The Era Of The Late Nineteenth Century Reformers

1486 WordsApr 14, 20156 Pages
In the late nineteenth century reformers’ efforts to “save the Indians” failed due to them taking away their way of life having the conform to the ideas of the white Americans. Reformers attempt to help the Native Americans was definitely unhelpful. The reformers main goal was to make them conform to the way of life as white Americans. Reformers took them of their land, took away their culture, and there was of life with new laws and reform that was supposed to help the Indians but instead it hurt them and their culture. Also the younger generations were forced to study in schools the white American way of life. They were taught the American history according to the white Americans, their language was forbidden in the schools and they…show more content…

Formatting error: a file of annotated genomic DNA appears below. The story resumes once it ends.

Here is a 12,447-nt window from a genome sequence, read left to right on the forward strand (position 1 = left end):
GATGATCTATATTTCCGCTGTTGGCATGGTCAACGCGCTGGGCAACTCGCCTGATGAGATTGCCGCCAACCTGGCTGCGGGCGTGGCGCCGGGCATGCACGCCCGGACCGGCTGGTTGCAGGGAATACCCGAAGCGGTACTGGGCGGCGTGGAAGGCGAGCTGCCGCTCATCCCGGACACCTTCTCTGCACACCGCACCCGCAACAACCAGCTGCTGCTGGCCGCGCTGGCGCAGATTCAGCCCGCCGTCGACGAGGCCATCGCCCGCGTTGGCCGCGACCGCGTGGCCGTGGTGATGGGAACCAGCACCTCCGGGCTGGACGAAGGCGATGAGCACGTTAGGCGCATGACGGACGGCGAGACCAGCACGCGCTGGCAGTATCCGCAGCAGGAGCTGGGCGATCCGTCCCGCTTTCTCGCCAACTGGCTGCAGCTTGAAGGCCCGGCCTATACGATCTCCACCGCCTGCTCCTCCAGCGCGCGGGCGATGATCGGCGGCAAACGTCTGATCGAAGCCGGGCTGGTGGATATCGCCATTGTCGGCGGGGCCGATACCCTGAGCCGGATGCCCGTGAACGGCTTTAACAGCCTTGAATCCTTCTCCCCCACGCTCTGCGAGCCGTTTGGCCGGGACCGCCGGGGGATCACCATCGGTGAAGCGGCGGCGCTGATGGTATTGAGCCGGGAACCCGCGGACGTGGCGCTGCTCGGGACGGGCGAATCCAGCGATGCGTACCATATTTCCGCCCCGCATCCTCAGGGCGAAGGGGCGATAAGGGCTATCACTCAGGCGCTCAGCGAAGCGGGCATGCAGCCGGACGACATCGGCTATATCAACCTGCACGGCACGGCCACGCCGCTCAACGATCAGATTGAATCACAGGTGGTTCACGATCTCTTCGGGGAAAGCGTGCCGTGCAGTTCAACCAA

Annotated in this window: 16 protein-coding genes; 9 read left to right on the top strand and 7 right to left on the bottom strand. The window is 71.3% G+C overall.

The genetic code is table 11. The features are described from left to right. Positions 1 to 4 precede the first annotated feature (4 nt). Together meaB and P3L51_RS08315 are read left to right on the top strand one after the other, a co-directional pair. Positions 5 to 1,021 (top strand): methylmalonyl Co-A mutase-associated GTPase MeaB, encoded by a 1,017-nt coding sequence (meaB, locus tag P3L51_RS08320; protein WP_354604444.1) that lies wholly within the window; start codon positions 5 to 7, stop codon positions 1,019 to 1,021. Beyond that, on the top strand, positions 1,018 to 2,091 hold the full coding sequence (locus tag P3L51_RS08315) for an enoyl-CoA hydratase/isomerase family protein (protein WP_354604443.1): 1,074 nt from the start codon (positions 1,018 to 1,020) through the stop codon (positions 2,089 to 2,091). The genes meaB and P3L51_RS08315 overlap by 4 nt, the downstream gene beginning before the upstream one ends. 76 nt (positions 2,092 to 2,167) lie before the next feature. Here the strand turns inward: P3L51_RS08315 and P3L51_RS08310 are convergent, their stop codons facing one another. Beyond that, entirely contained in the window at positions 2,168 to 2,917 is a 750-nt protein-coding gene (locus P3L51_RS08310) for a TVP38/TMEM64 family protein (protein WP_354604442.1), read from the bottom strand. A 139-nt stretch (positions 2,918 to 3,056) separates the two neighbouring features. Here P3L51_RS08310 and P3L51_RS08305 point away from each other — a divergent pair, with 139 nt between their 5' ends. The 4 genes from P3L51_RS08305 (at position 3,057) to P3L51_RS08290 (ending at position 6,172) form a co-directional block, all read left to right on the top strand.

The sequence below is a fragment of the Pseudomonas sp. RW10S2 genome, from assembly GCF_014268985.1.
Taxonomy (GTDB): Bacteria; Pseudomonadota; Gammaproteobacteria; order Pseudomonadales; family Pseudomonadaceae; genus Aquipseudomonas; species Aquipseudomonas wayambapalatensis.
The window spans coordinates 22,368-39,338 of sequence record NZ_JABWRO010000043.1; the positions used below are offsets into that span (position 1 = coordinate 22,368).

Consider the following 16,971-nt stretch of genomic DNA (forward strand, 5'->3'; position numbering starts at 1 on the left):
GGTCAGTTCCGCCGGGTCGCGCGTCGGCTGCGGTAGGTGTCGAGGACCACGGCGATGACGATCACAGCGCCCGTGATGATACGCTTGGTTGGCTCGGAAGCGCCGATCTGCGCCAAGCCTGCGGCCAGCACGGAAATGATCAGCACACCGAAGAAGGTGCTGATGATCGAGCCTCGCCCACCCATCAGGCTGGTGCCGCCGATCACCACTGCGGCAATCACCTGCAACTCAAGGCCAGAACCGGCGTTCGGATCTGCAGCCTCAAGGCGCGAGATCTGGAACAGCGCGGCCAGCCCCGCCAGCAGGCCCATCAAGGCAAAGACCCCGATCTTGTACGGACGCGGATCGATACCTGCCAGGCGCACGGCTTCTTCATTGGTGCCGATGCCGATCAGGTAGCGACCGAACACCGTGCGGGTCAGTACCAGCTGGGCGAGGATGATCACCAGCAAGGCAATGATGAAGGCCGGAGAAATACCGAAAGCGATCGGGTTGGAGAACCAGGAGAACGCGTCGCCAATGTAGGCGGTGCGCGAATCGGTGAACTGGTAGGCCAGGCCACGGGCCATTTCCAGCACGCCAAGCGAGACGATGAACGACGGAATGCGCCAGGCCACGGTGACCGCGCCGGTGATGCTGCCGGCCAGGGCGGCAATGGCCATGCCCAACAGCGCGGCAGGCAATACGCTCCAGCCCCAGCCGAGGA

Ella C. Deloria, A Yankton Soiux said “ It wasn 't easy to make a spiritual and social adjustment. The people were too used to living in large family groups, cooperatively and happily. Now, here they were in little father-mother-child units often miles from their other relatives, trying to farm an arid land.” The Dawes Act was the answer to the White Reformer to please the American settlers that were trying to take the land the Indians lived on and help stop the fighting that was going on because of this land. The Dawes Act gave Native Americans a piece of their own land that allow them to own it, which they did not hold the deed to. The Federal Government held the land in trust for twenty-five years awaiting the Indians becoming United States citizens. Despite the alleged safeguards, tribal lands were often lost by fraud or coercion, so that, by 1934, white Americans owned two-thirds of lands originally reserved for Indians.(Schultz,327) The land given to the Indians was undesirable to most because the land was barren and infertile making it hard for the Indians to grow crops and survive of the land. Also with these reservations came schooling for the children of the Indians. Reformers believed that teaching the Indians would help them understand the laws and history of the United States and help with the literacy problem and preparing them for American Citizenship. Commissioner of Indians Affairs, Thomas J. Morgan said “
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